was captured by Joyce Cahill of Winslown, Arkansas.
If you think you have a suitable nature photograph for this section please send us an e-mail
along with a brief explanation. We look forward to your submissions.
|Behind the Name
Twinflower is a charming little plant and appropriately named as its flowers grow in pairs on a thin Y-shaped stalk. Its scientific name is Linnaea borealis. The genus name, Linnaea, is in honour of famous Swedish botanist and zoologist, Carl Linnaeus. This was one of his favourite plants. The species name borealis means 'northern.'
Joke of the Month ~~~~~~~~~~~~~~~~~~~~~~~~~~~~~~~~~~~~~~~~~~~~~~~~~~~~~~~
A coyote was looking up at a flagpole when a Yellow-bellied Marmot wandered by. She asked him what he was doing.
The coyote replied, "Well, I'm supposed to be finding the height of this flagpole, but I don't have a ladder."
The Yellow-bellied Marmot took out a wrench form her bag, loosened a few bolts and laid the flagpole down. Then she carefully measured it.
"It's 18 feet six inches," she proclaimed.
"That's great," said the coyote, "but I wanted the height, not the length."
"Like the saying goes, some mothers do have 'em."
|Notes, News and Tips from Around the Inn
We invite you to post comments on our Facebook page. To visit, just click on the logo or here
We recently added a guestbook to the Nature Inn and welcome your comments on your next visit. You can also find it here
A Little Reminder
Remember to pick those last few bunches of berries and put them in the freezer for use later in the winter when food is scarce. This feeder is ideal for hanging up the berry bunches.
You will find the instructions for making it by clicking here.
Tips from the Inn
Pine cones make terrific bird feeders.
You can stuff them with your favourite suet mix and easily hang them up.
We've got several suet recipes here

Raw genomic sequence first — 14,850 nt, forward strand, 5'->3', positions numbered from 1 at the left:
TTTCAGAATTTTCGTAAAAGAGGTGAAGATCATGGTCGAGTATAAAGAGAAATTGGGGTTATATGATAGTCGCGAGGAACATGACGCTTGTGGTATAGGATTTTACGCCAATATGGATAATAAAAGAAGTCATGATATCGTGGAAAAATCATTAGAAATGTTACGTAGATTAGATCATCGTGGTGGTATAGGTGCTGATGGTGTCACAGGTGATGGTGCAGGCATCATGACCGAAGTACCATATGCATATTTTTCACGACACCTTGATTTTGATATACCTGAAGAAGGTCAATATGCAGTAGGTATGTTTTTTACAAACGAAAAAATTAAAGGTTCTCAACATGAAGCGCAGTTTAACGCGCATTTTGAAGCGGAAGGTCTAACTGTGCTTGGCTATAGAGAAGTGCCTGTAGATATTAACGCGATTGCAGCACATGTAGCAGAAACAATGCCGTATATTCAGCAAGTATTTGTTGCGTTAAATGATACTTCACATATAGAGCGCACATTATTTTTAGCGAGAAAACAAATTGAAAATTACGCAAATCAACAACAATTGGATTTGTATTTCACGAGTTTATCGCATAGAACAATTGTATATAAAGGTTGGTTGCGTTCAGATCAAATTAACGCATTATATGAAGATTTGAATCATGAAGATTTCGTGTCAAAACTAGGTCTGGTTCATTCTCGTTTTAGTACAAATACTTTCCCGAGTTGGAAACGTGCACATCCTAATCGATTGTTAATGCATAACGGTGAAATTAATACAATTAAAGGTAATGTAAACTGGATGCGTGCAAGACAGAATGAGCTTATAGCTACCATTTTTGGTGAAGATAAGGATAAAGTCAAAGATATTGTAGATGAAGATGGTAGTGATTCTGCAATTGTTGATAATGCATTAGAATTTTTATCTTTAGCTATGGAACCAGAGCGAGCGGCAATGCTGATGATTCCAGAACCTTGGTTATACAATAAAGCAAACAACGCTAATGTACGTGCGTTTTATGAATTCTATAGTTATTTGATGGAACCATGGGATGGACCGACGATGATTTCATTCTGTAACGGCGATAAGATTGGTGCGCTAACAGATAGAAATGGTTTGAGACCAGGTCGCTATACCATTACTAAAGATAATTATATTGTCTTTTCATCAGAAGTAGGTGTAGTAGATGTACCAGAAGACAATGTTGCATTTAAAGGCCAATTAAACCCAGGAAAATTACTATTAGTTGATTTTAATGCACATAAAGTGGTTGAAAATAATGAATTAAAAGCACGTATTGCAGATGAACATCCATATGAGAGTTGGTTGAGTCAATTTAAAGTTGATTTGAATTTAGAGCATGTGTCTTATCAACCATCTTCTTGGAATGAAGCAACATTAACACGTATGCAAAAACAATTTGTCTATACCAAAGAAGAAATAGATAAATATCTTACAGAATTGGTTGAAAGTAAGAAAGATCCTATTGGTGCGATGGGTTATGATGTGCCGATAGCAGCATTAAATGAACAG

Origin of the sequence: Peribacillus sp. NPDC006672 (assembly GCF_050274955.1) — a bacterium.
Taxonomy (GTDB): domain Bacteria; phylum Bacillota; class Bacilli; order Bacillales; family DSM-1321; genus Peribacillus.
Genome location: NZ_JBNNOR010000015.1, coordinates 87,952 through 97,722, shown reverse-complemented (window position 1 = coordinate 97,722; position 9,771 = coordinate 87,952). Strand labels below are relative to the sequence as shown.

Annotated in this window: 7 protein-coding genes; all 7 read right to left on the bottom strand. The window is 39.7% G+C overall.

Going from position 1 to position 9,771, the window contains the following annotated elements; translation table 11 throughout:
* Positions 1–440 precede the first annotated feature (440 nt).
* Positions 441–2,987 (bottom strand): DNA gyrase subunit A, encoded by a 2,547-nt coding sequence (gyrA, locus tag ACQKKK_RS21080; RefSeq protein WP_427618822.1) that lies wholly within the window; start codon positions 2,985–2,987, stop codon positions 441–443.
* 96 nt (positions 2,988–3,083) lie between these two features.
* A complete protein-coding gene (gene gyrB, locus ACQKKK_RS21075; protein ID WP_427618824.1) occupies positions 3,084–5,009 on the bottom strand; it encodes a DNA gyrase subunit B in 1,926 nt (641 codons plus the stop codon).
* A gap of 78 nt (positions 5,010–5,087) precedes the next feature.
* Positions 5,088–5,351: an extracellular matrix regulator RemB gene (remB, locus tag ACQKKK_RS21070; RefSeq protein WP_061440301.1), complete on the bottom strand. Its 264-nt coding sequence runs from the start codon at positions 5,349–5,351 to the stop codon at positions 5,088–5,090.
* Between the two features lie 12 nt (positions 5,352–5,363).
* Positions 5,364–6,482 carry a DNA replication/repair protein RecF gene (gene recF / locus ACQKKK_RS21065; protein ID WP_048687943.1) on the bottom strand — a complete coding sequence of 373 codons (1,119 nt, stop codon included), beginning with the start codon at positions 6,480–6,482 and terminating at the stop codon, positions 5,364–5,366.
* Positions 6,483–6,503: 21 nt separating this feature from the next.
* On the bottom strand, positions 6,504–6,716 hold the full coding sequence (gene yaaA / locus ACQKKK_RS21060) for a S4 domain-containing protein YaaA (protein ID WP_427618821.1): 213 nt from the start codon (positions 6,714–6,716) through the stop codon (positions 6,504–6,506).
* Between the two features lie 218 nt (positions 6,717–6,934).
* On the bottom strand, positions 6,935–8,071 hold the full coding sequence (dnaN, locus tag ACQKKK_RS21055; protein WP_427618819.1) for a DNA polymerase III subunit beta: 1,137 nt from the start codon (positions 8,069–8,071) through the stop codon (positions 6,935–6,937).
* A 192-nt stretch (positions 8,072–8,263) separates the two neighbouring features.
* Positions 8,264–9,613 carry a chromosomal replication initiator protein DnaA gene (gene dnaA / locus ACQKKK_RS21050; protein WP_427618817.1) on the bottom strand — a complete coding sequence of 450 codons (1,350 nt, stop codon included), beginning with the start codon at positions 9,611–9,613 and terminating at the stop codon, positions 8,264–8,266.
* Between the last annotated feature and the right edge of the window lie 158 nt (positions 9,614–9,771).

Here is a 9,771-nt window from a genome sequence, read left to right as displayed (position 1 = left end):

for you to try out.
Picture of the Week
Be sure to drop by the Inn every week to see the latest Picture of the Week. You can also do so by clicking on the image to the left or by clicking here
We upload past issues of Whispers
as new ones are issued. You can view them all with a simple click here
There are no special nature celebrations in November,
but coming up in December is the Christmas Bird Count.
We've got details about that for you right here.
Did You Know...
Did you know that if a cowbird (top) lays its eggs in the nest of an American Goldfinch the nestling rarely survives more than a few days? The cowbird chick cannot survive on the food that goldfinches feed their young.
|Emblems and Symbols of the World
The stunning White Stork, Ciconia ciconia, is the official
bird of the eastern European nation of Belarus.
The scientific name of the Killer Whale is Orcinus orca. The species name orca is Latin for 'a kind of whale.' However, the genus name Orcinus means 'bringer of death.'
This month's mystery photo is a fruiting lichen on an old tree branch.
Spread the Word ~~~~~~~~~~~~~~~~~~~~~~~~~~~~~~~~~~~~~~~~~~~~~~~~~~~~~~~~~
We hope you've enjoyed our newsletter for this month and that you'll forward it on to your nature-loving friends. Until next time may you enjoy many wonderful encounters of nature.
We hope you'll watch for the next issue of Whispers in your inbox during the first week of
December. See you then!